A Facebook page revives images of the past to remind Malaysians of the good old days when more things seemed to unite and bind us rather than separate and divide.
WHATEVER happened to the good old days when people of different races, religions and cultures would sit, talk, play, joke and laugh together?
Retiree Harris Abdullah, 56, who grew up in a generation where people of all races mixed around easily, feels “the present generation is split”.
“A lot of people say they are not racist but they actually are. You can see that from the people they interact with,” he says.
“The Malays keep to themselves, the Chinese stick with the Chinese and the Indians mix with their own.
“You get that on Facebook too. People hardly have friends of a different race. And we call ourselves a multi-racial country? It is very sad.”
In July last year, the father-of-four started the Down Memory Lane (DML) Facebook page with the hope of rekindling rich experiences of the past to make people see how united they used to be and how much they actually have in common.
But there is one basic but important rule – absolutely no talk on race, religion or politics! If this rule is flouted, any one of the five Facebook page administrators would delete the comment or even remove the post.
“I’ve seen on my personal Facebook that whenever I put up jokes or comments on politics or religion, there is endless debate and even people arguing. It gets nowhere,” Harris says.
“I want people to come to the DML page to have fun, laugh and be happy, so let’s keep race, religion and politics out.”
And people seem to relish the idea. In just six months, 10,200 people have joined the DML group.
Harris was expecting only about 800 people to join and was surprised that it had attracted 2,000 people, including Malaysians overseas, in the first week.
The idea of creating DML came to Harris after he posted on his personal Facebook page an old photo of an ais kacang seller, and “suddenly people of all races started talking about their past experiences.”
That post alone got him almost 700 comments.
Topics on the DML are rather diverse with people sharing all sorts of memories and photos from the past.
Cheryll Ng, who went to school in the 1960s, posted a page of her handwritten recipe book from secondary school. She reminisces about attending cooking classes during Home Science (a subject for female students) and having to jot down recipes from the blackboard because there were no photocopy machines then to make copies.
Students used fountain pens, wrote in cursive and drew a margin on every page before they started. Her posting brought a flurry of comments from others in the group about the disappearance of the art of handwriting, the fountain pens they used, their own home science classes, teachers and handwritten recipe books that some still hang on to.
In his posting, another DML friend, Alvin Pak, asked if anyone remembered the telegram which was a quick way of sending urgent messages in the past. It was expensive because charges were calculated per letter of the alphabet.
This too generated a lot of responses from the older generation. They remembered how people dreaded getting a telegram because it usually meant bad news, especially death.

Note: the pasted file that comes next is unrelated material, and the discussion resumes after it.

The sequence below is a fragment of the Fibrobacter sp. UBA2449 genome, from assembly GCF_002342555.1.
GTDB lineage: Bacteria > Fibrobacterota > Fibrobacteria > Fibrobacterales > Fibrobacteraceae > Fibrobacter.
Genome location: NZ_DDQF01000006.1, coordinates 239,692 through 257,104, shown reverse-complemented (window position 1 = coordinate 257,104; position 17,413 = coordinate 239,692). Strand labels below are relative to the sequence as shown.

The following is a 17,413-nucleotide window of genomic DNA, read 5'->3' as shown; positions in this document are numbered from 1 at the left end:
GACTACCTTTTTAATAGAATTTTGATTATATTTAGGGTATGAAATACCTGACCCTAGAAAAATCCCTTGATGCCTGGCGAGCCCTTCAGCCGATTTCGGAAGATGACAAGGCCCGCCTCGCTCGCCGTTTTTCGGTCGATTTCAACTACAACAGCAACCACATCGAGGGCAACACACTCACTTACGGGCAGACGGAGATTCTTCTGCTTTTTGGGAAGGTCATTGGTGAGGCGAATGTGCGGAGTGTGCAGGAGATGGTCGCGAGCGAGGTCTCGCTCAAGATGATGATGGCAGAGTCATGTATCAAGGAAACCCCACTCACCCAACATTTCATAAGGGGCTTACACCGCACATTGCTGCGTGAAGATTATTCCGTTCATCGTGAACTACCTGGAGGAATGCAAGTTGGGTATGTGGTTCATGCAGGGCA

Some attach music clips of their favourite singers like Andy Williams, the Everly Brothers and Lobo while others post pictures of things from the past like the bedak sejuk, traditional games they used to play like skipping rope, kite-flying and once popular hobbies like collecting stamps, coins and matchboxes.
Pictures of how some towns used to look like 50 years ago, or of antique-looking stuff found in one’s parents’ or grandparents’ house or the types of food or snacks they used to eat once upon a time are also posted, and it is interesting to look at all of these images of the past.
Harris says he is fine with posts on historical figures as long as they don’t take a political stance.
“If someone wants to put up something on Tunku Abdul Rahman, for example, I would ask them to state why and the point they want to make. I would tell them not to debate on or talk about politics but to appreciate him (Tunku) for what he was,” says Harris, adding that he has posted pictures of Tunku’s cars on DML.
So how does he handle people who post political comments on the DML page?
Harris says he has kicked people out of the group for doing this. “I used to warn them but I am tired of explaining because I’ve already told them from the start what is expected.”
When people get into the DML Facebook page these days, that warning is the first thing they see. “If you don’t respect my ‘house’ and spoil things, then you don’t deserve to be here,” Harris stresses.
The DML group is not confined to interacting on Facebook alone. It has been just half a year since the group was formed and the members have already had two get-togethers.
Harris says one was in KL on Merdeka Day and the other was in Penang on Deepavali.
“It was fun. The moment we met, we were like friends we’ve known for years.” While helping forge new friendships, DML has also helped to rekindle old friendships.
He says a number of people have, through DML, rekindled friendships with old friends, schoolmates or former neighbours whom they have not seen for 20 to 30 years. Harris admits that when he started DML, he was worried that the younger generation of Malays were not coming on board.
“There were many older Malays. But now, every other day, I am approving applications from many young Malays although they are not very active yet.”
He thinks this is because DML uses English and the younger generation of Malays are hesitant because they might not be so well versed in the language.
“I think they are a bit shy because of the language barrier, but it’s fine to post something in Malay too.”
Harris says Malaysia in the past was really multi-racial.
“We didn’t feel the difference between Malay, Chinese and Indian,” he says.